Blizzard wants Overwatch League to live for decades
There’s no real path toward becoming a professional esports athlete, let alone a professional Overwatch player. Play the game a lot, stream on Twitch, hope to be noticed. Overwatch developer Blizzard Entertainment wants to change that.
Announced on Nov. 4 at BlizzCon, Overwatch League is an all-encompassing esports league modeled after traditional sports leagues like the NFL or the NBA?—?leagues that have long history and stability. It’s still really, really hard to become a professional athlete in those leagues, Blizzard Global Esports Director Nate Nanzer told the OverView podcast. But potential professional athletes in traditional sports know how to get there. Esports athletes don’t.
“There should be a more structured way for people who are super good at videogames to be noticed,” Nanzer said. “And once they are there, they should be treated more like traditional athletes.” The Overwatch combine is part of Blizzard’s strategy in legitimizing the path toward professional gaming as a viable, stable career.
We’re talking local arenas filled with fans cheering on their home team.
Blizzard is not yet ready to share explicit details on the league or its combine. But Nanzer did mention that it won’t be exactly like the NFL combine, an event where players are evaluated on a number of events, like running a 40 yard dash. Individual skill is still important in the Overwatch combine, but professional Overwatch players will be evaluated on their value as a whole person. “Is he a jerk?” Nanzer asked. “Does he communicate well?” In other words, the Overwatch combine is more than simply statistics.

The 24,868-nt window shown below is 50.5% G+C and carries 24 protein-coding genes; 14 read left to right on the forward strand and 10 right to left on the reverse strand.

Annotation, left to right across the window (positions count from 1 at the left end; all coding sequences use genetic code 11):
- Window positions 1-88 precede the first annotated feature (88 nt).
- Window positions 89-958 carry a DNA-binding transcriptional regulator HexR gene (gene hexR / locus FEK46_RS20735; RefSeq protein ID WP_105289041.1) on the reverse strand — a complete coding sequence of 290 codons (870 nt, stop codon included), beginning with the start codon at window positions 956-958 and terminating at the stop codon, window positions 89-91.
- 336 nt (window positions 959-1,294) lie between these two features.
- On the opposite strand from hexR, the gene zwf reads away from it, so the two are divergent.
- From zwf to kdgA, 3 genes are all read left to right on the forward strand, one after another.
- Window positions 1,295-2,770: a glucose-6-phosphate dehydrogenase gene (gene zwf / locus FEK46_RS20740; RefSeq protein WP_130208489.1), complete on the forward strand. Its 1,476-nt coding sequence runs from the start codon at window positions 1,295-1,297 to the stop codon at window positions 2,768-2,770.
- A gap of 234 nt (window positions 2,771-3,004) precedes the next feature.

Details on the team drafting process are still thin, though team selection will likely move forward from the combine. Who owns those teams and what location they’re attached to has yet to be determined, Nanzer added. The process is underway, though. Blizzard invited around 125 traditional sports and esports team owners and representatives to BlizzCon to discuss potential involvement. Notable names in attendance include two prominent NFL owners: Robert Kraft of the New England Patriots and Stan Kroenke of the Las Angeles Rams.
“The way we’re going to to about assigning teams to a city is through a team sales process we kicked off over the weekend,” Nanzer said. Teams participating in Overwatch League’s first season will be a result of that process. Overwatch fans have worried that established esports teams will crumble in the League’s wake, but Nanzer stressed that this is not the case. “Every single person who owns an Overwatch esports team was at BlizzCon,” Nanzer said. “We are absolutely trying to include everyone.”
The push to expand to traditional sports organizations is important for the league’s stability. Those franchises have a lot to offer to esports organizations, Nanzer said. And the same is said for traditional sports athletes; Nanzer predicted that more partnerships akin to the Philadelphia 76ers and Dignitas deal will emerge in the coming year.
“We want to make this something that’s around for decades and decades to come,” Nanzer added. “Blizzard makes iconic franchises that last forever. There are kids growing up with Overwatch.”
The esports scene has the potential to be as bright and diverse as the game itself, and Blizzard is in it for the long-term. We’re talking local arenas filled with fans cheering on their home team. Being able to grab a beer and a hot dog in a venue filled with fellow Overwatch players and fans, and not having to travel across the country to get there. Kids hanging posters of Overwatch players on their bedroom walls, players as influential as Michael Jordan.
The initial kickoff in 2017 won’t be that big, Nanzer added, but Overwatch on a massive scale is Blizzard’s goal.